When his blow-up became a widely reported story, Pompeo issued a formal statement falsely accusing Kelly of lying to him about the ground rules for the interview and their conversation afterwards. “It is shameful that this reporter chose to violate the basic rules of journalism and decency,” he stated. “This is another example of how unhinged the media has become in its quest to hurt President Trump and this Administration. It is no wonder that the American people distrust many in the media when they so consistently demonstrate their agenda and their absence of integrity.”
NPR CEO John Lansing responded by telling host Michel Martin in an “All Things Considered” interview that Pompeo’s treatment of Kelly was “outrageous and inappropriate” and that “the statement from the secretary is blatantly false.” Lansing added, “It is not unusual for there to be tension between government officials and journalists because journalists are - as I said, their duty is to ask difficult questions… But this goes well beyond tension. This goes towards intimidation. And let me just say this. We will not be intimidated.”
The State Department punished NPR by not allowing its longtime State Department reporter, Michele Kelemen, to travel on Pompeo’s government plane for his subsequent trip to Ukraine. Trump later praised a smiling Pompeo before a friendly audience at a White House event for Israeli Prime Minister Benjamin Netanyahu. “Very impressive, Mike,” Trump said, smiling himself, as people in the audience laughed. “That reporter couldn’t have done too good a job on you yesterday. I think you did a good job on her, actually.”
State Department Spokesperson Morgan Ortagus did not respond to a request for an interview for this report.
At the Pentagon, under Trump’s first defense secretary, Jim Mattis, “access deteriorated pretty quickly because of reporters’ questions about things in which there was a gap between him and the president,” Washington Post Pentagon reporter Dan Lamothe told me. “Mattis was less likely to talk, and the generals were less likely to talk.” During Mattis’ last months, “people were reassigned within the Pentagon for speaking too candidly to the press,” he said.
Access increased somewhat under the current defense secretary, Mark Esper, although there was still less engagement with the press than before the Trump administration, said Lamothe, who has covered the Pentagon for 12 years.
Defense Department Press Secretary Alyssa Farah told me that Esper “regularly interacts with the press and pushes for access.” In addition to Esper’s monthly press conferences, she said, Jonathan Hoffman, assistant to the secretary of defense for public affairs, now holds weekly on camera briefings. One of Farah’s aides, Navy Capt. Brook DeWalt, said the number of press officers has been increased, and credentialed reporters can roam anywhere in the Pentagon.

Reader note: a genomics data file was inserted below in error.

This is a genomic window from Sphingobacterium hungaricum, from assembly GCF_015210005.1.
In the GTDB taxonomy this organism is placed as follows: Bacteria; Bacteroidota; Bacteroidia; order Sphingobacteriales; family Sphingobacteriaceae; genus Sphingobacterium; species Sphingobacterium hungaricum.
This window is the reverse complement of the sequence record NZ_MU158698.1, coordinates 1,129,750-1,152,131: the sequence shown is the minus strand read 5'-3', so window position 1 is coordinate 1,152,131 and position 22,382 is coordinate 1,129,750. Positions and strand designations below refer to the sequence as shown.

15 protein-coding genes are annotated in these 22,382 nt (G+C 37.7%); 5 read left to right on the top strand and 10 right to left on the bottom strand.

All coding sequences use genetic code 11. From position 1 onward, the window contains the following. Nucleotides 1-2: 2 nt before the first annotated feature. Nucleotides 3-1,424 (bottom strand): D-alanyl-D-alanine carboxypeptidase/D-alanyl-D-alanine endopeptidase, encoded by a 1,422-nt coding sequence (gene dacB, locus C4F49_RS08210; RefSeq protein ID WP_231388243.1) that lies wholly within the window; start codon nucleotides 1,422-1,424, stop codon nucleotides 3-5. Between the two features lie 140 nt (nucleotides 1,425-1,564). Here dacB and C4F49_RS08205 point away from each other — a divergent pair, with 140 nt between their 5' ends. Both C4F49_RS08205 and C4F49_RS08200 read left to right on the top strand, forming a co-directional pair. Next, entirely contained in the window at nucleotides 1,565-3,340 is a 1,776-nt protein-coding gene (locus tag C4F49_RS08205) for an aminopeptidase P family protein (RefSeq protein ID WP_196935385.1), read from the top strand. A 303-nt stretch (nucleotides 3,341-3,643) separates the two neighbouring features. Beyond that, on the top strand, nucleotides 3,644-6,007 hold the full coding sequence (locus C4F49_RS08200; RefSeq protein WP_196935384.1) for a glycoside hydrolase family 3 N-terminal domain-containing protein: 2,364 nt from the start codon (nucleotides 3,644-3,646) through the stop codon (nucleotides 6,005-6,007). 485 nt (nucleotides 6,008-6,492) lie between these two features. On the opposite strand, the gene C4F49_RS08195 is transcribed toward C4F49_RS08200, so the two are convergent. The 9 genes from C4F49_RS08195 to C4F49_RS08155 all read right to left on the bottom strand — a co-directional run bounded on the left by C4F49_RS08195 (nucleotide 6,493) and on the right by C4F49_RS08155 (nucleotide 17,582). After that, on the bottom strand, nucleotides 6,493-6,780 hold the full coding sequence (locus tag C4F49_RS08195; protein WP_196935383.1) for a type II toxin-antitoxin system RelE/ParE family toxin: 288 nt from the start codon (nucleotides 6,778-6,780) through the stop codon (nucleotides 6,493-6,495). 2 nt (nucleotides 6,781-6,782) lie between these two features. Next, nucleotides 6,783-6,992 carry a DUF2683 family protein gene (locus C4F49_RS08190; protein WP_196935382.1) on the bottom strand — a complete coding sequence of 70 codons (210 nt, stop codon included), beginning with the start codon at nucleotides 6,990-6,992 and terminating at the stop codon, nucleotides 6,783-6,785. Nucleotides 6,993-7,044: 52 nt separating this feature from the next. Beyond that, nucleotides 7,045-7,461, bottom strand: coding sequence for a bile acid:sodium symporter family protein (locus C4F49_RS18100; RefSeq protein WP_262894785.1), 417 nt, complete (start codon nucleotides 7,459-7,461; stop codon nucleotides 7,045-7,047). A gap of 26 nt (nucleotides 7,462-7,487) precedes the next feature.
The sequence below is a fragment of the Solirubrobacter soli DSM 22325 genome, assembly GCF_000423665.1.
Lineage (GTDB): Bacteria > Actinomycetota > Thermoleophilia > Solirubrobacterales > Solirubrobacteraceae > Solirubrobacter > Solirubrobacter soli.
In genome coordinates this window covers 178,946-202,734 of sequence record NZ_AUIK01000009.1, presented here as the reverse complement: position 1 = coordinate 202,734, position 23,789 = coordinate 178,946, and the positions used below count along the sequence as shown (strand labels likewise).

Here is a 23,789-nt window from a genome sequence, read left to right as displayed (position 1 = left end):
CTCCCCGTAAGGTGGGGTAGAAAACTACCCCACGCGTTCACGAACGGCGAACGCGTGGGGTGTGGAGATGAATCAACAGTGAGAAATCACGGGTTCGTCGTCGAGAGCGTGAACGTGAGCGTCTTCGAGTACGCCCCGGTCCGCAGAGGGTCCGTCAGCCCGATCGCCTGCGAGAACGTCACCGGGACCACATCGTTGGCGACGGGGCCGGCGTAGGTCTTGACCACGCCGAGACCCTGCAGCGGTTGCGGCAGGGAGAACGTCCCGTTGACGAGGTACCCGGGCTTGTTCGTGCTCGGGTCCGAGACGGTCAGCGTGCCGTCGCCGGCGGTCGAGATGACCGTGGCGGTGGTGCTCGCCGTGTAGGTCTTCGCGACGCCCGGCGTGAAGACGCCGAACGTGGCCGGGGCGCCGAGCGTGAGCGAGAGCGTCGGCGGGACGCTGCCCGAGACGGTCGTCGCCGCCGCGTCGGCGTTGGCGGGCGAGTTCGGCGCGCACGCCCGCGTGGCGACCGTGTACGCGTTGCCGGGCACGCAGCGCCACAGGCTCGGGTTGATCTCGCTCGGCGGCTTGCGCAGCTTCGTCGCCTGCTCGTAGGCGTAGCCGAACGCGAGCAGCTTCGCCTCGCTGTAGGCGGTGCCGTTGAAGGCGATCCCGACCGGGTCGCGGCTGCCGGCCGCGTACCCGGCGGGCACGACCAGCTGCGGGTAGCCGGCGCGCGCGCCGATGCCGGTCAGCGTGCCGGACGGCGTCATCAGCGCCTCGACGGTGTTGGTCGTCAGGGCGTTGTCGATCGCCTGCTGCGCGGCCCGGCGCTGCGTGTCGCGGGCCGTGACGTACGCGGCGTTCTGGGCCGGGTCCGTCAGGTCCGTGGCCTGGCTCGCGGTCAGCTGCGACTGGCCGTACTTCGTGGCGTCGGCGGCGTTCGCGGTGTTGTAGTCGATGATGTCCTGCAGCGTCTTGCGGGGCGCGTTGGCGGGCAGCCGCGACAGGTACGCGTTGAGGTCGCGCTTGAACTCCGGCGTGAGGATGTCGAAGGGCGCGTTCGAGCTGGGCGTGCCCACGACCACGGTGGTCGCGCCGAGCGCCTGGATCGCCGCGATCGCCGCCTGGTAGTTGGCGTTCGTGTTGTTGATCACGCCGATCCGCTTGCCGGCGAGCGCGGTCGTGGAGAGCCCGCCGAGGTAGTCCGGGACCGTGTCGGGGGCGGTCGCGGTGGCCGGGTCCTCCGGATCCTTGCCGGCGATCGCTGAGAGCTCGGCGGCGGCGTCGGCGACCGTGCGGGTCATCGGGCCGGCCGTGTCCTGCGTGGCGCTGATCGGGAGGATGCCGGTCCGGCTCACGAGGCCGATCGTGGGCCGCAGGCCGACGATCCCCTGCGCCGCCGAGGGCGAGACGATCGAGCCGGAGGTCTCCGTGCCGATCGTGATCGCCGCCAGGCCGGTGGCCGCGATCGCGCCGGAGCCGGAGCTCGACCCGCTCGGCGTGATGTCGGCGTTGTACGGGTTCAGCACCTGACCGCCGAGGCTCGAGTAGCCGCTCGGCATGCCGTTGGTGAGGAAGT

The Environmental Protection Agency (EPA) has been particularly combative about its news coverage. During the tenures of its two administrators under Trump, first Scott Pruitt and then Andrew Wheeler, the EPA repeatedly attacked reporters and news organizations - from The Associated Press to The New York Times to the conservative Washington Examiner - over stories the agency considered unfavorable. It barred some reporters from EPA events and its master mailing list.
“I’m trying not to get into name calling or picking fights,” Corry Schiermeyer, EPA’s associate administrator for public affairs, told Washington Post media reporter Paul Farhi in July 2019. “I honestly just want to ensure that when anyone reports about our policies and issues that the reporting is correct and accurate.”
On January 14, 2020, EPA issued a press release castigating The New York Times for publishing a detailed examination of the backgrounds of senior EPA officials. “Under the Trump administration, the people appointed to those positions overwhelmingly used to work in the fossil fuel, chemical, and agriculture industries,” the Times story stated. “During their time in government they have been responsible for loosening or undoing nearly 100 environmental protections from pollution and pesticides, as well as weakening preservations of natural resources and efforts to curb planet-warming greenhouse gas emissions.”
“New York Times Continues Campaign Against Trump Administration. All the News That Fits the Agenda to Print,” the EPA’s press release was headlined. “Today, the New York Times continued its march to irrelevance through extreme bias,” it began, “launching an interactive hit list on the Trump administration and the U.S. Environmental Protection Agency.”